These stories reveal how [Campbell’s] sense of the oneness of mythology began and grew over the course of his long and event-filled life journey. As we read them, we experience the warm human presence of a man who spent his life learning from others as well as teaching. Recommended.”
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Next striking thing is the pictures that accompany the text makes you feel that some one knew that Joseph was going to be some one of interest and sent a professional photographer to follow his life. He has pictures with and/or (Buffalo Bill Cody, Black Elk, James Joyce, Jiddu Krishnamurti, Thomas Mann, Karlfried Graf Dürkheim, Carl Jung, Linda Ronstadt...) of all kinds of people that you would think came from different eras, most impressive is his portrait University of Paris.
One thing you will notice of Joseph Campbell is that he has a way of looking at life that most people do not until it pointed out. Some times he will seem to be just telling you the most mundane information and all of a sudden ties it to a point that was overlooked.
Reading this book on his life will give you a better insight as to his works.
For those who have watched "The Power of Myth" videos, and read several JC books, this collection of dialogues is no disappointment.
No intimate details are given of Campbell's life; when asked for juicy details during one session, he responds (more or less):
"That's biography, and I don't do biography."
I was impressed with the quickness of Campbell's replies and answers.
JC relays several anecdotes of his friends Robinson and Zimmer, and gives honorable mention to the Bollingen Press and Sarah Lawrence College for crucial assistance in his career development. Particularly of interest are the frequent remarks concerning, and discussions with, his wife (and former student) Jean Erdman.
While many of the remarks are verbatim replies heard in "The Power of Myth" videos, some are unreleased gems: there are two kinds of people in this world - those who know their myth is a fact (the orthodox religious) and those who know their myth is a lie (the atheists)- both KNOW that their myth is most certainly NOT a metaphor!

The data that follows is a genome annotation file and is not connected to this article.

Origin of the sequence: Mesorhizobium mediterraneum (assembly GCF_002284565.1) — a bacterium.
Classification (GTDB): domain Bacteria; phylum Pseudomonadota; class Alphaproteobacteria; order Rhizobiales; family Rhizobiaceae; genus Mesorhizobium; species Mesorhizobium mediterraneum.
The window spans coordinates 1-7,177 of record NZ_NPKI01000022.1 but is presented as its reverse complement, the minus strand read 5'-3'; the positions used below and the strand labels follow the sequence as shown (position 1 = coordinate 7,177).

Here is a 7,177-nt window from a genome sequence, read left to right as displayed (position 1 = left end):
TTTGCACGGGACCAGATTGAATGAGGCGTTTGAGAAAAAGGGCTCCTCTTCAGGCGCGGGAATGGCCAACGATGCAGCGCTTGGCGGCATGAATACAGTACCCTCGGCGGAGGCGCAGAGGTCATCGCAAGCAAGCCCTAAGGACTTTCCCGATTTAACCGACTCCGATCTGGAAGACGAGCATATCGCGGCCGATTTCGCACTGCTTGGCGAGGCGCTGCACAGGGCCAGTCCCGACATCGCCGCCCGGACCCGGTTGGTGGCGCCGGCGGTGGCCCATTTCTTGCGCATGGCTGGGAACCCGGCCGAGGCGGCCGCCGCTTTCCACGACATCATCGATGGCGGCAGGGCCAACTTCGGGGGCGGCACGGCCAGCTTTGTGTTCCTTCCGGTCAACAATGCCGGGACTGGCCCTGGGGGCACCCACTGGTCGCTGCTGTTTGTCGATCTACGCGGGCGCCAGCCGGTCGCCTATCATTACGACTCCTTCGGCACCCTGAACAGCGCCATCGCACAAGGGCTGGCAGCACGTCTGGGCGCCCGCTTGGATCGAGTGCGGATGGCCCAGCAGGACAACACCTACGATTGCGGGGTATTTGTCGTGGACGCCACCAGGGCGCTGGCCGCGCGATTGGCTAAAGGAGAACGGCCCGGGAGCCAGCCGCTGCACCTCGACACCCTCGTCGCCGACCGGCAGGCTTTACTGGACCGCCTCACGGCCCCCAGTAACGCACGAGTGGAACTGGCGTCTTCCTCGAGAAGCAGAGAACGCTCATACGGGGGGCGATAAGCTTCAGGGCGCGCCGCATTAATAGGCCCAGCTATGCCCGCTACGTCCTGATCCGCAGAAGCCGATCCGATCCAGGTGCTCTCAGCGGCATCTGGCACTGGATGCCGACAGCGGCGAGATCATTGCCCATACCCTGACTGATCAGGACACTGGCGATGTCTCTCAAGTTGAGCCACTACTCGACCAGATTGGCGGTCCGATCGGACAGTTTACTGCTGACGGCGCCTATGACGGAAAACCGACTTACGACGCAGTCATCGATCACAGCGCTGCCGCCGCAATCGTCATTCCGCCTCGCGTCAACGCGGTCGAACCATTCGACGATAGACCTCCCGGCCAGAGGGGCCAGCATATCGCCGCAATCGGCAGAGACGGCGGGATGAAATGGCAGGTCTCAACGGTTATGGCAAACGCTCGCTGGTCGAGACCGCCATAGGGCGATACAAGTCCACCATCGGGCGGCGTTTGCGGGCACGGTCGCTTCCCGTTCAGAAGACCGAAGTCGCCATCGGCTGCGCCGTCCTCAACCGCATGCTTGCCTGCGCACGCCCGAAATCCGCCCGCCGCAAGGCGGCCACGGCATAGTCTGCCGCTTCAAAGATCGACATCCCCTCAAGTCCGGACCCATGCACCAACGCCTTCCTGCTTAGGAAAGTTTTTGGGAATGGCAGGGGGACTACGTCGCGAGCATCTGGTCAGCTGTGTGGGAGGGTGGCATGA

I enjoyed it.
Note that this is a collection and is not as comprehensive a biography as 'A Fire In The Mind.' But what it misses in magnitude and detail, it makes up for in presentation. The book lends itself to both the page-through and in-depth readers. It is full of photographs (some full page)and highlights many of Campbell's memorable quotes.
In a beautifully written introduction, Phil Cousineau refers to Campbell as the "ecstatic scholar", an "animateur" who was capable of evoking "the telling shiver of truth about your own life." This book re-animates Campbell's work and he is capable as ever, through the interviews on these pages, of speaking to the heart of his listeners and reawakening the mysteries of life with enthusiasm and awe.
(I do also recommend 'A Fire In The Mind,' which contains details of Campbell's life and excerpts from his personal journals that are not included in this work.)
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The video Joseph Campbell: The Hero's Journey is an excellent companion to this comprehensive collection of his writing -- it makes the man come alive in a way the words can only hint at.
Robert C. Ross